KER.Equinews.com - Full Article
By Kentucky Equine Research Staff · July 10, 2014
Equine protozoal myeloencephalitis, or EPM, might not be in the news as much as it was a few years ago, but it’s still a threat to horses. In fact, EPM is one of the most common neurologic diseases affecting equines in North America. Horses can develop EPM after ingesting hay, grass, or grain that has been contaminated with microscopic protozoa found in opossum waste. The natural range of opossums includes the U.S. and parts of Canada, though the risk equine of exposure is lower in dry, treeless areas that are not favored by these marsupials.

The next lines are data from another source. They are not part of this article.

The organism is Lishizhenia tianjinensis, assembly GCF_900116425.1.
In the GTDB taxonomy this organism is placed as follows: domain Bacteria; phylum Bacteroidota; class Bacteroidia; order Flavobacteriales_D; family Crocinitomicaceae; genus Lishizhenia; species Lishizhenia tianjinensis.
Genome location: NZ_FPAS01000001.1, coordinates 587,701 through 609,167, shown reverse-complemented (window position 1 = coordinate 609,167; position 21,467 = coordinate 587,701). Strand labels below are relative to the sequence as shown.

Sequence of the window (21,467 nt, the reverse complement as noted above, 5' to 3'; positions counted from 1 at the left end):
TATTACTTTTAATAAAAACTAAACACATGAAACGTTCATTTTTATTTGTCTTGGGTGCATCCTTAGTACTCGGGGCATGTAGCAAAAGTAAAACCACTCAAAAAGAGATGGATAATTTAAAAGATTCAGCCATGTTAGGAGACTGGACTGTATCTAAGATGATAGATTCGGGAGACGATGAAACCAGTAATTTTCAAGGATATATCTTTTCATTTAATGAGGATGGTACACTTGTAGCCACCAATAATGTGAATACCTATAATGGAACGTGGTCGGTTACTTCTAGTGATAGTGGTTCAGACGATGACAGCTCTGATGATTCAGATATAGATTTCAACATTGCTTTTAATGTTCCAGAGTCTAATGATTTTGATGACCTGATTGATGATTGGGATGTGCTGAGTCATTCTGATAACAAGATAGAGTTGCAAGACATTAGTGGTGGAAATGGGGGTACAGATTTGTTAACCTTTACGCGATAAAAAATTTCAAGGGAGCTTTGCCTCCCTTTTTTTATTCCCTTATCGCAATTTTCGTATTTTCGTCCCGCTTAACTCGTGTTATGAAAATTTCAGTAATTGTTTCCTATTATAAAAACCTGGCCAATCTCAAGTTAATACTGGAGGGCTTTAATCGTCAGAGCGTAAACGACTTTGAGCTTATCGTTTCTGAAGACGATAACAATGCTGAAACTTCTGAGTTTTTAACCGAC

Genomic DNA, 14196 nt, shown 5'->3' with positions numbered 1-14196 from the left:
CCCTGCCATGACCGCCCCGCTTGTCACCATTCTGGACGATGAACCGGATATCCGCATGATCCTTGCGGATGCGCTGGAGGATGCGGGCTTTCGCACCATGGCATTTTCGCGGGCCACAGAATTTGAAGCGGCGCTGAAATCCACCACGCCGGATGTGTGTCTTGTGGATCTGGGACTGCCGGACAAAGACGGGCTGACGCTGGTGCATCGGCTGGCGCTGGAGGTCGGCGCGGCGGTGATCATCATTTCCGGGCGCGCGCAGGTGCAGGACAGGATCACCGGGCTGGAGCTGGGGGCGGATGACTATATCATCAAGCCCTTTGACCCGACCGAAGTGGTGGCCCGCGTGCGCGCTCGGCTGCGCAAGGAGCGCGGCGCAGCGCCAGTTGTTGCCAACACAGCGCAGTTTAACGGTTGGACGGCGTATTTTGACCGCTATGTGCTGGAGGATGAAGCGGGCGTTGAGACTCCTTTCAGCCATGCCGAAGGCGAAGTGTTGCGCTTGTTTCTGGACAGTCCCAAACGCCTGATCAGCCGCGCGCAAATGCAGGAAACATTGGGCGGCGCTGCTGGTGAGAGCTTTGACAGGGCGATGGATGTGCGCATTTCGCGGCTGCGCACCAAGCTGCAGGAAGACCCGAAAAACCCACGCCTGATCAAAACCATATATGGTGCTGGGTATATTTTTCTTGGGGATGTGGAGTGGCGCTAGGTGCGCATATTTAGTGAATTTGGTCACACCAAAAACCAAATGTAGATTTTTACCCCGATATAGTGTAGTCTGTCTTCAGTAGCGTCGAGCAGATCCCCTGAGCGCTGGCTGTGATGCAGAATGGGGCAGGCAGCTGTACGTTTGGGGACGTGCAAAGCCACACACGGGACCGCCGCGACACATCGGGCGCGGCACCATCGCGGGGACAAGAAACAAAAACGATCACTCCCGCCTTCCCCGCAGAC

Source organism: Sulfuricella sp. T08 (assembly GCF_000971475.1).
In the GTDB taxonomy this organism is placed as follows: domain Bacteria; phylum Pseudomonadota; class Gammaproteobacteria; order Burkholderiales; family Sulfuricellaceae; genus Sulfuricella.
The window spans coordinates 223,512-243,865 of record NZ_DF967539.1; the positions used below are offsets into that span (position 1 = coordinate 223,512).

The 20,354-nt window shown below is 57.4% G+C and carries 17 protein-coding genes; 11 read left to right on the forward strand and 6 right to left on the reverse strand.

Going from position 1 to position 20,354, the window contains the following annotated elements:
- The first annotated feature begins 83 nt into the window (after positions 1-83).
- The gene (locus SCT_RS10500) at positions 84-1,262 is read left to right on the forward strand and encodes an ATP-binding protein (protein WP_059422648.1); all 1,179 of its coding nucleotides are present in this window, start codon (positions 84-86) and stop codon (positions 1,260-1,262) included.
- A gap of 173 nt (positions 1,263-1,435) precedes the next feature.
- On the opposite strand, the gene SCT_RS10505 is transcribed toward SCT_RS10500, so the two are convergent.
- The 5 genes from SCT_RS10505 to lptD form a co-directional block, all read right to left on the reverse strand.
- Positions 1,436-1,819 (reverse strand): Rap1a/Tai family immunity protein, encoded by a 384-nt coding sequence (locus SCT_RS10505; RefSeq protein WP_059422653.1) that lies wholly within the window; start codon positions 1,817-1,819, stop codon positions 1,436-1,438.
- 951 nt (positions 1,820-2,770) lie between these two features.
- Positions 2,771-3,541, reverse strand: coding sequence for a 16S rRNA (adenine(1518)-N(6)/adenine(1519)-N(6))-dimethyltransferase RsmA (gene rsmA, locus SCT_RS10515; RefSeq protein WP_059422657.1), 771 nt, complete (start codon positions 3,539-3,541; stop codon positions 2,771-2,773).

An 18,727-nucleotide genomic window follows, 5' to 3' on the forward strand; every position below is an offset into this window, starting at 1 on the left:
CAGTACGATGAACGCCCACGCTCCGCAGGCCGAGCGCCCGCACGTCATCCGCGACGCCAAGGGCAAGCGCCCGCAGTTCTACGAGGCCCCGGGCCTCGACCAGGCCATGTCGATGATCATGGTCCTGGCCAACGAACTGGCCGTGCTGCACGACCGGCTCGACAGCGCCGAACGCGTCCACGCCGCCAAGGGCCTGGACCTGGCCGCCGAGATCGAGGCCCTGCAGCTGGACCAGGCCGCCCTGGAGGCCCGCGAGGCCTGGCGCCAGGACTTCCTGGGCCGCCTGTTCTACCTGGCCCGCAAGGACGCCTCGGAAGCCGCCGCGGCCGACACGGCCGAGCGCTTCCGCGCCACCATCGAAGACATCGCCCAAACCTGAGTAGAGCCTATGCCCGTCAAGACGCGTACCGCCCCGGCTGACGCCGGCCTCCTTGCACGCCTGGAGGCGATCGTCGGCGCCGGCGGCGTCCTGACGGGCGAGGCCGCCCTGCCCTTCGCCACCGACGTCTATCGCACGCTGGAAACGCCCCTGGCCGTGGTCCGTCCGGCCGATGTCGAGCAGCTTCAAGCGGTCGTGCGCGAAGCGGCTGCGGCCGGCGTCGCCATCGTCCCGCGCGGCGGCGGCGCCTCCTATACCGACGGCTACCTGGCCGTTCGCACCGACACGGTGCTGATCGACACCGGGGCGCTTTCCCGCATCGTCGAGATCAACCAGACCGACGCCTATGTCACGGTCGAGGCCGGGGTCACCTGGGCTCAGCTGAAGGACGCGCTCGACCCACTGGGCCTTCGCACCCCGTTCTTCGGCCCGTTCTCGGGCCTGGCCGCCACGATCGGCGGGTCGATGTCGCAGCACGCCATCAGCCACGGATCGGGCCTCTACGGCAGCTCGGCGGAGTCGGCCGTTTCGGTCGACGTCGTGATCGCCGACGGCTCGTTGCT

EPM affects the horse’s nervous system. Because nerve signals control muscle function, the muscular system is also affected. Signs may be mild, such as a drooping ear or a slight decrease in performance. Owners might not notice these signs or could attribute them to different conditions. In other horses, EPM can manifest as lameness, poor coordination, difficulty swallowing, or an inability to stand. In general, horses with less severe signs have a better chance of recovery than those that are more seriously affected. Early diagnosis and treatment are important in maximizing the horse’s chances for recovery...